Using Rust-Tracker data, Hodson and his colleagues in Beijing are developing "risk maps" that can assist researchers in countries in the path of virulent strains of stem rust and yellow rust to assess the severity of the threat and prepare to resist it.
Taking the new wheat to the farmers
"The only manageable solution for farmers who cannot afford fungicides when rust hits is to replace their crop with new rust-resistant varieties," Coffman said. "And this is a challenge when the wheat looks healthy."
"Planting only five percent of a nation's wheat fields with seed from resistant varieties would allow replacement of susceptible varieties within a year, if Ug99 should appear," Coffman said.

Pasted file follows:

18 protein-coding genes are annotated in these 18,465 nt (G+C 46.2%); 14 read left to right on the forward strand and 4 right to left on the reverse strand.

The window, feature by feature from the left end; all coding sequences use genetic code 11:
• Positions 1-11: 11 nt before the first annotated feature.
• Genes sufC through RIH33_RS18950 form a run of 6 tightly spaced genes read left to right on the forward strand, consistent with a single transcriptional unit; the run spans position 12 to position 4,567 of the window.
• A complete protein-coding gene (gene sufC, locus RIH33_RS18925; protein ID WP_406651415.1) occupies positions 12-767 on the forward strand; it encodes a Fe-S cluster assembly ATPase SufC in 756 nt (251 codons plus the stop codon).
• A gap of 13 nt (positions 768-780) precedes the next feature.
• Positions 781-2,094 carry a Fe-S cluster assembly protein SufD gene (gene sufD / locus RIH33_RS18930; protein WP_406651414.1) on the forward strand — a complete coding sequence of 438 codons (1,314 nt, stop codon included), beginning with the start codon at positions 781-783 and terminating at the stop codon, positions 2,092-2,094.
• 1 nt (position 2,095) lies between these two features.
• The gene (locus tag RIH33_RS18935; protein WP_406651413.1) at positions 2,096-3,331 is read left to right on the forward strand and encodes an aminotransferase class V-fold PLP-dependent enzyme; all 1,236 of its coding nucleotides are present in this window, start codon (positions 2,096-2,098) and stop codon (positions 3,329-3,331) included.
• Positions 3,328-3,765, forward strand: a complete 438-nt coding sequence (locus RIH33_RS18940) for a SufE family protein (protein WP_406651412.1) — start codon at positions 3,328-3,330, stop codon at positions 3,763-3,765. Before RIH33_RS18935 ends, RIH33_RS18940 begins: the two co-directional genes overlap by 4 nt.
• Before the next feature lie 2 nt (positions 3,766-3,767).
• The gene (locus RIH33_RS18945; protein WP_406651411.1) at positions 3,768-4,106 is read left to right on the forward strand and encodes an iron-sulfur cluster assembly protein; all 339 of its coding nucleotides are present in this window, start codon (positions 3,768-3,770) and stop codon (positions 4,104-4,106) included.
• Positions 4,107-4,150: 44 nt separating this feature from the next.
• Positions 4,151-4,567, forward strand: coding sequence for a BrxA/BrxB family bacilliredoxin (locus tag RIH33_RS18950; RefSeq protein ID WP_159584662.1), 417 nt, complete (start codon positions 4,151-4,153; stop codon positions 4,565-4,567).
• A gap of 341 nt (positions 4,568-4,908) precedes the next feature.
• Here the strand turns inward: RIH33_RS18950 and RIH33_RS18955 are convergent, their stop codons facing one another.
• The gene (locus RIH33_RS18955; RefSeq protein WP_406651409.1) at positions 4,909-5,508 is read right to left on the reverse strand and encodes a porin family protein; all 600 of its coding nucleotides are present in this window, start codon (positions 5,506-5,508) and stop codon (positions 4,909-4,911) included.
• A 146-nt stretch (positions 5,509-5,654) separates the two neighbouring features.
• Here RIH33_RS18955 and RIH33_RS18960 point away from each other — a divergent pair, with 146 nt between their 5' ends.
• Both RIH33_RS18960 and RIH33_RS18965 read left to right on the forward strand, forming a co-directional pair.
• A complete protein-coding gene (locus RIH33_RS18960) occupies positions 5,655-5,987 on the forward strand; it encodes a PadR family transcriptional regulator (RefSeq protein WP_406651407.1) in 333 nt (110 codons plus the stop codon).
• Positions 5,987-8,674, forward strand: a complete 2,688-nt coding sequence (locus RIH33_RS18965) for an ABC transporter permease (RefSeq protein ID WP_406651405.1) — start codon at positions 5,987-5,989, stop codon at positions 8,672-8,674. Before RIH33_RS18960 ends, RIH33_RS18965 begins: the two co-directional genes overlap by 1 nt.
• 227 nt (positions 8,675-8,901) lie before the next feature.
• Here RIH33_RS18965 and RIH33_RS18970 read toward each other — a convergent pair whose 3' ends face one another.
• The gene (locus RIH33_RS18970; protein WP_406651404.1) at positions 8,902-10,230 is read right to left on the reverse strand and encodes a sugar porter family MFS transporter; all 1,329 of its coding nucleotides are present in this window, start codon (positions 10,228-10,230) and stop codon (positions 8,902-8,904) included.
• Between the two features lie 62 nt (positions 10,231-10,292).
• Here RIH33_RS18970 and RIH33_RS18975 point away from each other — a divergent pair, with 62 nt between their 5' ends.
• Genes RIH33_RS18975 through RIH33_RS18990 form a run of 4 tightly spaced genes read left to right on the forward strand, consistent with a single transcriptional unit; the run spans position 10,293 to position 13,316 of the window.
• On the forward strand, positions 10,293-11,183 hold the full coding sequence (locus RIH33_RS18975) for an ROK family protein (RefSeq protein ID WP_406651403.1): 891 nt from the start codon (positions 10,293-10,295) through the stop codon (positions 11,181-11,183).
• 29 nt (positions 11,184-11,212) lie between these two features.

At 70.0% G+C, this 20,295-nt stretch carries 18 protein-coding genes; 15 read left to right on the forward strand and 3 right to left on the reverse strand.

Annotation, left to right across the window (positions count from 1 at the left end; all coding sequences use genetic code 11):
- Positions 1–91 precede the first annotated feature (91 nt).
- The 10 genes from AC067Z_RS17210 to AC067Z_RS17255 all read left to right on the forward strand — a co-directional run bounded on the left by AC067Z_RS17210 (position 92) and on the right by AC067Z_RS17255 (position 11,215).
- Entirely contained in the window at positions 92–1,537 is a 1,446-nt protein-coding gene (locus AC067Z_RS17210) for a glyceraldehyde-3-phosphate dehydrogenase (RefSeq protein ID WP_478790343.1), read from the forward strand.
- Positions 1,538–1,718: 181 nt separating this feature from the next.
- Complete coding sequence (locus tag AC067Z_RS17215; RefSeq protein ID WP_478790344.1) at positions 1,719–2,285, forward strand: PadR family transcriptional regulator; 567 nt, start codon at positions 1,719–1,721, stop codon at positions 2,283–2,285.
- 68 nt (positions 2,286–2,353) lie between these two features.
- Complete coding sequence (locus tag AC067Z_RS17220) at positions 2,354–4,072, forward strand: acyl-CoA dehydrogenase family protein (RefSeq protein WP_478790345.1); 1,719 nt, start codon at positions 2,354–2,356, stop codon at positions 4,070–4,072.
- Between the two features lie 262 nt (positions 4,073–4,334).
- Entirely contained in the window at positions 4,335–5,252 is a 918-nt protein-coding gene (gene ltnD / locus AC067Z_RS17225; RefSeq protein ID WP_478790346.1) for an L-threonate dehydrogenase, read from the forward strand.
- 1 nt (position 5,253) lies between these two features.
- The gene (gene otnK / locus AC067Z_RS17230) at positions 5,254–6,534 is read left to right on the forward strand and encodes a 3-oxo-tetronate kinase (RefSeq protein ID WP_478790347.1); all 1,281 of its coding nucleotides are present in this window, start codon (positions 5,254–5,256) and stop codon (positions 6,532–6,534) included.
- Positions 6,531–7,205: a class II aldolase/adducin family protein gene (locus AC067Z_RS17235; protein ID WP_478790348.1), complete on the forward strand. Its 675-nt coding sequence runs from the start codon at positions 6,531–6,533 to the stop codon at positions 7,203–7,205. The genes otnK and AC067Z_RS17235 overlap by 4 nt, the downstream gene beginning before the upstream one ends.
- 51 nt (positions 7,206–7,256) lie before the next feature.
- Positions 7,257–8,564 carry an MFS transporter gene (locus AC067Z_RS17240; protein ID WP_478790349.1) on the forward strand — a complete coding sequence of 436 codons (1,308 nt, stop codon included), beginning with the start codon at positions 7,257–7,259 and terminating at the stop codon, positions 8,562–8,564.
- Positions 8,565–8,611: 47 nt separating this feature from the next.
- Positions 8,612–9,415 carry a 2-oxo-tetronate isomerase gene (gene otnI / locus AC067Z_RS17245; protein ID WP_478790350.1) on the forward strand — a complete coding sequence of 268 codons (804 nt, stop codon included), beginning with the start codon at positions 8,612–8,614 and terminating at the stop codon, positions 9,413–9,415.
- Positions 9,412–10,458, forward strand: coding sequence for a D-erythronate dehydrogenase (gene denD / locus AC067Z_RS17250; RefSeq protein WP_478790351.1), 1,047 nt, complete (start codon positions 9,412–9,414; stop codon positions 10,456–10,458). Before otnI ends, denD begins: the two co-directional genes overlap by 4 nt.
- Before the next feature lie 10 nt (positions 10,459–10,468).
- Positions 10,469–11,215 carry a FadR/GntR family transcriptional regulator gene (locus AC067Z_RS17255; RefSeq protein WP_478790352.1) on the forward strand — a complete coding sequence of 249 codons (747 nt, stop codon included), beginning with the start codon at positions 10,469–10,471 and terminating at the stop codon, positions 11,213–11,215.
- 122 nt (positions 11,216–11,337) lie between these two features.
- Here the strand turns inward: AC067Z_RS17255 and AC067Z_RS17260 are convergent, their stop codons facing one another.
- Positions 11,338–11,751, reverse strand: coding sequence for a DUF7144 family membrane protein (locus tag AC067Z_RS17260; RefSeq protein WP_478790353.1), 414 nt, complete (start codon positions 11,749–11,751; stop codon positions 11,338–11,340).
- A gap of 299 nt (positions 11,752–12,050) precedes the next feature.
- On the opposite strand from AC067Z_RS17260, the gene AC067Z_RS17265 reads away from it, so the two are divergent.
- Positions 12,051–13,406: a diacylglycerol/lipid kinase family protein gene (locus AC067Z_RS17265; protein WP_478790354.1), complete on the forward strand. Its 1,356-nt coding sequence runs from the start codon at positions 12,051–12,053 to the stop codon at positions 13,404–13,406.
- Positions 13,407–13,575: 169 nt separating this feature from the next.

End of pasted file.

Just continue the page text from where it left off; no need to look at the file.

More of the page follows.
Leading the efforts to accomplish that aim are Afghanistan, Bangladesh, Ethiopia, Egypt, India, Kenya, Nepal and Pakistan, which are choosing from among the more than 20 rust-resistant varieties developed by ICARDA and CIMMYT. All eight nations are expected to pass the 5 percent mark in the 2012-13 growing season. The new varieties are not only resistant to stem rust but to other rusts as well, Coffman said.
"It's frustrating," Coffman said. "We have the technology to prevent a tragedy that could destroy crops in one of the world's most important wheat-producing regions, an area that is already vulnerable to hunger and civil unrest. But the funding is not in place to get enough rust-resistant wheat seed multiplied fast enough and into the hands of the people who need it."
Seeking solutions in wild relatives of wheat
As part of a global effort to stay ahead of the rapidly mutating pathogen, a group of researchers from the Sainsbury Laboratory in Norwich, the University of Minnesota and the Univer
|Contact: Coimbra Sirica|